A lot has changed since the signing of the African Continental Free Trade Agreement (AfCFTA) at the African Union Summit, held in Kigali in March 2018. Initially, 44 AU member states signed up to the agreement, but that soon rose to 54 – a remarkable show of consensus for an agreement that encompasses the largest number of member states of any regional bloc in the world. By signing up for the AfCFTA, the African continent really has been moving in a different direction to much of the rest of the world, which has become increasingly sceptical of the power of international trade agreements to contribute to global development and economic wellbeing.
Officially, the implementation phase of the AfCFTA started in the midst of the Covid-19 pandemic, on the 1st January 2021. However, this was obviously not the most propitious moment for implementing such a major initiative – global trade contracted by -8 percent in 2020, and subsequently, in Africa, the recovery has been complicated by rising levels of debt, increased climatic challenges, and uncertainty over the general direction of global economic policy. Although there is some evidence that intra-African trade was quite resilient to the associated economic downturn, the timetable for the implementation of the AfCFTA did inevitably suffer some setbacks.
That said, reflecting the strong degree of political support behind the agreement, the AfCFTA still managed to make progress on many fronts. A big step forward in 2020 was the establishment of the AfCFTA Permanent Secretariat in Accra. Wamkele Mene – the former Chief Negotiator for South Africa – was elected its first Secretary General in February 2020. The AfCFTA Permanent Secretariat is playing a vital role not only in concluding the negotiations, but also in its effective implementation. Although it has still not reached its full complement of staff (250 staff when all recruitment has been finalised), and the effective implementation of the agreement is ultimately the responsibility of national governments, experience shows that successful regional secretariats can significantly facilitate and support member states.
A key milestone was reached in July 2022, when the Facilitated and Guided Trade Initiative, which aims to kickstart trading under the AfCFTA, was launched. Reflecting the diversified nature of the opportunities of the larger continental market, participating State Parties will showcase their consignments and products – Rwanda (to export coffees and teas), Egypt (air conditioner parts and processed foods), Kenya (teas, Exide batteries, avocados), Cameroon (teas and dried fruits), Ghana (ceramic tiles and palm kernel oil). Tunisia, Tanzania and Mauritius are expected to process some consignments soon. The Initiative aims to test and prove that the AfCFTA system works and to inspire trading under the AfCFTA across the continent.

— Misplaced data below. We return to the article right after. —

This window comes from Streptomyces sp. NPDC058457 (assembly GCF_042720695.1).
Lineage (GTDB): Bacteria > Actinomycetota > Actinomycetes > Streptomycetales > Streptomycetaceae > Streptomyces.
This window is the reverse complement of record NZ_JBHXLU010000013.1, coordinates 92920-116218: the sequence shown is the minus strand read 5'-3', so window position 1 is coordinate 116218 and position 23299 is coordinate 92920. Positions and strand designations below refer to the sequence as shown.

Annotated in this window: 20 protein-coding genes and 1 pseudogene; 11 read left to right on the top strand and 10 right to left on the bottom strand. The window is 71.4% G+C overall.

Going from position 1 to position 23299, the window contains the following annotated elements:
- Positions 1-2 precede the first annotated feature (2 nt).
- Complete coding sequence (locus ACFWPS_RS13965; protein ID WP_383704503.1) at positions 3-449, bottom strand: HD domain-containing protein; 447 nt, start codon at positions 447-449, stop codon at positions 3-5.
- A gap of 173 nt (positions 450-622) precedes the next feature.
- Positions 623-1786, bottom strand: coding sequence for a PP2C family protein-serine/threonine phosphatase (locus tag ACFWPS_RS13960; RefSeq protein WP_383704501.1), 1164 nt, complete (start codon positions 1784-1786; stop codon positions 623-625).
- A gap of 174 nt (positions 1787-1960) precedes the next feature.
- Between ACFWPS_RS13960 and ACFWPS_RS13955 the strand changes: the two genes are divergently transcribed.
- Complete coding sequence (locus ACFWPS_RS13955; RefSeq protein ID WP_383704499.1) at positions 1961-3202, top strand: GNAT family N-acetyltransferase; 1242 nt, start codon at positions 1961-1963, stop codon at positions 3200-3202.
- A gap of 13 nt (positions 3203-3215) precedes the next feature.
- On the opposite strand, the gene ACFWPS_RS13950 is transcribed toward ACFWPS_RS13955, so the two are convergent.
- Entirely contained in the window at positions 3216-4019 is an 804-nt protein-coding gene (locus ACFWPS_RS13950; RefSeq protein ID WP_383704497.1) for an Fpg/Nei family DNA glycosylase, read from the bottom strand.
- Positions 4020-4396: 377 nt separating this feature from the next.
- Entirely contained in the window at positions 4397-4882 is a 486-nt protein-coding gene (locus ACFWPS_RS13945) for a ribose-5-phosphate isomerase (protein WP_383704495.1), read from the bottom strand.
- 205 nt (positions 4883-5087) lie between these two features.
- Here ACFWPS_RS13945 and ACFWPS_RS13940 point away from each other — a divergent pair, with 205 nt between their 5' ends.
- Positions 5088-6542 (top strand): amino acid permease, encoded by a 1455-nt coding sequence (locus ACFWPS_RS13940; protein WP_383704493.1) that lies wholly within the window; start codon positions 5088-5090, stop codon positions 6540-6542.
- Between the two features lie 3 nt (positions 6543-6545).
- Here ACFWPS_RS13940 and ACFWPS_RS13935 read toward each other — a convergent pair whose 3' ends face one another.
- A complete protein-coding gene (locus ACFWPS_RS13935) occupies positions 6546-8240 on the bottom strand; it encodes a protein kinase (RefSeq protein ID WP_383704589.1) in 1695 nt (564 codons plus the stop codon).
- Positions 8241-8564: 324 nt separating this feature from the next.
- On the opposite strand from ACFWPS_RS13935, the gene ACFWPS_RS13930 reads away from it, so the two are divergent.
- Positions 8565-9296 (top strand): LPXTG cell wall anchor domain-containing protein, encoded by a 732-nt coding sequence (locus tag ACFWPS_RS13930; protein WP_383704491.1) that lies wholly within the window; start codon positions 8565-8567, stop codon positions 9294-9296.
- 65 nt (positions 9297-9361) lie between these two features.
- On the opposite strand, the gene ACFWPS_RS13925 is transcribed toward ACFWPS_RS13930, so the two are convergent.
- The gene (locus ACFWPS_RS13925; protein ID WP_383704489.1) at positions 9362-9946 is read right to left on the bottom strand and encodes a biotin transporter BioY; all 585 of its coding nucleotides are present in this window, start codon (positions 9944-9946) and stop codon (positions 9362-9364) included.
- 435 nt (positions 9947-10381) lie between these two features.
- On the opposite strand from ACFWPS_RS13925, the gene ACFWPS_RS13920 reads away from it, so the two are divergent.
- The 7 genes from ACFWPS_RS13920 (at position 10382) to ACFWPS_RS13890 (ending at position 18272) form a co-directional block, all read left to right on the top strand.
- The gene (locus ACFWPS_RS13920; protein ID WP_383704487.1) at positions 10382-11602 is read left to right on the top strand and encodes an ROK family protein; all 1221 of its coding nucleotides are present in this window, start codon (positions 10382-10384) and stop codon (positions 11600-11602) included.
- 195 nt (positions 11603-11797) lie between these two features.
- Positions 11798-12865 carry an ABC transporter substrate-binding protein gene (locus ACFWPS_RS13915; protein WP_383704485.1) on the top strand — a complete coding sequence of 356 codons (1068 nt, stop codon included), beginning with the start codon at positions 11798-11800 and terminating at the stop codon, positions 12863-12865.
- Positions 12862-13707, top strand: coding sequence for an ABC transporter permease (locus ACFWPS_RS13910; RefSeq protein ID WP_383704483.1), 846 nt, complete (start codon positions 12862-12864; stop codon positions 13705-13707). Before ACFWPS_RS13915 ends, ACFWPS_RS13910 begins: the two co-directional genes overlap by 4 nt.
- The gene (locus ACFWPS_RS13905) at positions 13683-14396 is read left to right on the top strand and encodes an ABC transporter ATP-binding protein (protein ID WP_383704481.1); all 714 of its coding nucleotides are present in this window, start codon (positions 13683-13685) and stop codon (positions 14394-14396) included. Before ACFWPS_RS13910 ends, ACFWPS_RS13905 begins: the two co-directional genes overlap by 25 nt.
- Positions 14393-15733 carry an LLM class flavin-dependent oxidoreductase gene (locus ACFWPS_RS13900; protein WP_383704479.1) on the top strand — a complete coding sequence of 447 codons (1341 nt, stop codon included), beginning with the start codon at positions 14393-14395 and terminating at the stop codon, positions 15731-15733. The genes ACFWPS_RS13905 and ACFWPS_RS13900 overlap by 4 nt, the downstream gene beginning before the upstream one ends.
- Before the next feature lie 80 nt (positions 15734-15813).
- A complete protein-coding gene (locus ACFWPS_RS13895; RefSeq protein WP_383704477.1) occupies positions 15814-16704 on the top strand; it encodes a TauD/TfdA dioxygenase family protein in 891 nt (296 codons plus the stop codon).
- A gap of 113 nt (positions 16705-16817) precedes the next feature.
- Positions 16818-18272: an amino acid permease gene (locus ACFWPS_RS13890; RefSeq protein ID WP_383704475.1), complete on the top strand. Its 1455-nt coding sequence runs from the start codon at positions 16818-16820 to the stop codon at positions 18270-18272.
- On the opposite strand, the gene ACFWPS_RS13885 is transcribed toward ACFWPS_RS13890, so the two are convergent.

The commencement of trading was possible because the enabling regime is in force. The agreement officially entered force on 30 May 2019, about a year after the consecration of the AfCFTA at the Kigali AU Summit. Of the 54 signatories to the agreement, there are now 43 ratifications – the process of formally approving the agreement through national parliaments and constitutional assemblies. For these member states, it means that they can now enter directly into the operational phase of the agreement.
Oversight institutions are also already in place – the Council of Ministers, Senior Trade Officials Committee, and Committees of Experts on goods and services, as well as the dispute settlement body. Trade and customs documents have been designed and are ready for use, especially the AfCFTA certificate of origin, on the basis of which preferential treatment is accorded. At the national level, coordination committees have been established to facilitate trade. Tariff and Services Schedules for phasing out trade restrictions are also in place. Thus far, 88 percent of product lines have agreed rules of origin – the ‘passports’ for goods that allow them to qualify for the AfCFTA tariff reductions (i.e. all except mainly textiles and clothing and automobiles). In services too, much progress has been made, with 48 countries having made their initial offers of liberalisation in the five-priority sectors designated in the agreement. Of those initial offers, 15 have now been verified by the Secretariat, approved by the Ministers and will constitute the initial core of the single African market for trade in services. 20 more are expected to be approved by the Ministers.